EU to help 'frontline' Hungary cope with migrant wave: official 01 июля 2015, 10:37
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The European Commission has pledged to send financial aid and experts to Hungary to help it cope with a surge in illegal immigration this year, a senior Brussels official said in Budapest Tuesday, AFP reports.
"Hungary will receive nearly eight million euros ($9 million) of support to help it cope with the migration issue," said Dimitris Avramopoulos, the commission's senior official for migration issues, told journalists after a meeting with Hungarian Foreign Minister Peter Szijjarto.
Calling European Union member Hungary a "frontline" state like Italy and Greece, Avramopoulos said "Europe will always support frontline member states".
"Hungary is under pressure. We were talking so far about Italy and Greece, now we added Hungary," he noted.
Brussels also offered to send asylum experts and help set up temporary "hot-spot" tents to speed up identification and registration of migrants and processing of asylum requests, Avramopoulos said.
In the last two years, Hungary, also a member of Europe's passport-free Schengen zone, has become a major transit country for refugees and migrants attempting to reach wealthy Western countries like Austria and Germany by land rather than sea.
Prime Minister Viktor Orban complained last week in Brussels that Hungary was receiving little help from Brussels compared to Italy and Greece.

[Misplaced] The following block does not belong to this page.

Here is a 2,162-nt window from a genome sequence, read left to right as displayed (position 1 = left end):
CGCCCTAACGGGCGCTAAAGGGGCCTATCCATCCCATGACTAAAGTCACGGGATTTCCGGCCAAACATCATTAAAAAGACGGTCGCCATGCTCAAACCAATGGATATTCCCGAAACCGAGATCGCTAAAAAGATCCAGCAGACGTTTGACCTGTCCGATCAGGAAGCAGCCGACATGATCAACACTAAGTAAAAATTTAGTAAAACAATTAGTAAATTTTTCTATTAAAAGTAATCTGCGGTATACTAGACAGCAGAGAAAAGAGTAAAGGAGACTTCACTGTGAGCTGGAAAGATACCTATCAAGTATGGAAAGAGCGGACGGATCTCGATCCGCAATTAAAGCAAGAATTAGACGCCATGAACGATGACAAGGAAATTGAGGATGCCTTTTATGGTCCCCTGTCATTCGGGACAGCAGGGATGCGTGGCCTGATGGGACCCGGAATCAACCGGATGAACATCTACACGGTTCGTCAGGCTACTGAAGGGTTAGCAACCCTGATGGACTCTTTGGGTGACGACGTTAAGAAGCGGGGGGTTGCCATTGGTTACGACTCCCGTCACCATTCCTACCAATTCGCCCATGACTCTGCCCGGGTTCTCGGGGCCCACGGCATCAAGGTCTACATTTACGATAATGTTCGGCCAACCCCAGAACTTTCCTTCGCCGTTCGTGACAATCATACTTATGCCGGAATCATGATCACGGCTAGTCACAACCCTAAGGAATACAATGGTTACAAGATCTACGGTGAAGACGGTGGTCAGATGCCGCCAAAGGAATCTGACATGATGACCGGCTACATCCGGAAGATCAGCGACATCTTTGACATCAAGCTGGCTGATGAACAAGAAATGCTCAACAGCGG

"Now more attention is being paid to Hungary," Avramopoulos said Tuesday.
In 2014, Hungary received more asylum requests per capita than any other EU country apart from Sweden, up to nearly 43,000 from just 2,000 in 2012.
Most come from Syria, Afghanistan and Iraq, but also from Kosovo.
This year, more than 50,000 migrants tried to cross into Hungary via Serbia between January 1 and May 31 -- representing an 880-percent increase compared to the same period in 2014, according to the EU's Frontex border agency.
The surge has coincided with a series of controversial anti-migration measures launched by Orban.
Earlier in June, his government unveiled plans to build a four-metre (13-foot) high fence on its border with Serbia to keep out migrants.
"We try to adopt a common European agenda, a common European policy on migration but member states are not deprived of the right to adopt their own policy on matters of defending borders," Avramopoulos said Tuesday.
Fences have already been built by Greece and Bulgaria, also EU member states, he said.
Later Tuesday, the interior ministers of Austria, Hungary and Serbia signed an agreement to send more personnel and technical equipment to joint police patrols on Serbia's borders with Hungary and Macedonia.
The ministers pledged to seek more EU funding for the patrols.
"The EU must not just be focused on the Mediterranean sea routes but also the Balkan route," Austrian interior minister Johanna Mikl-Leitner told a press conference.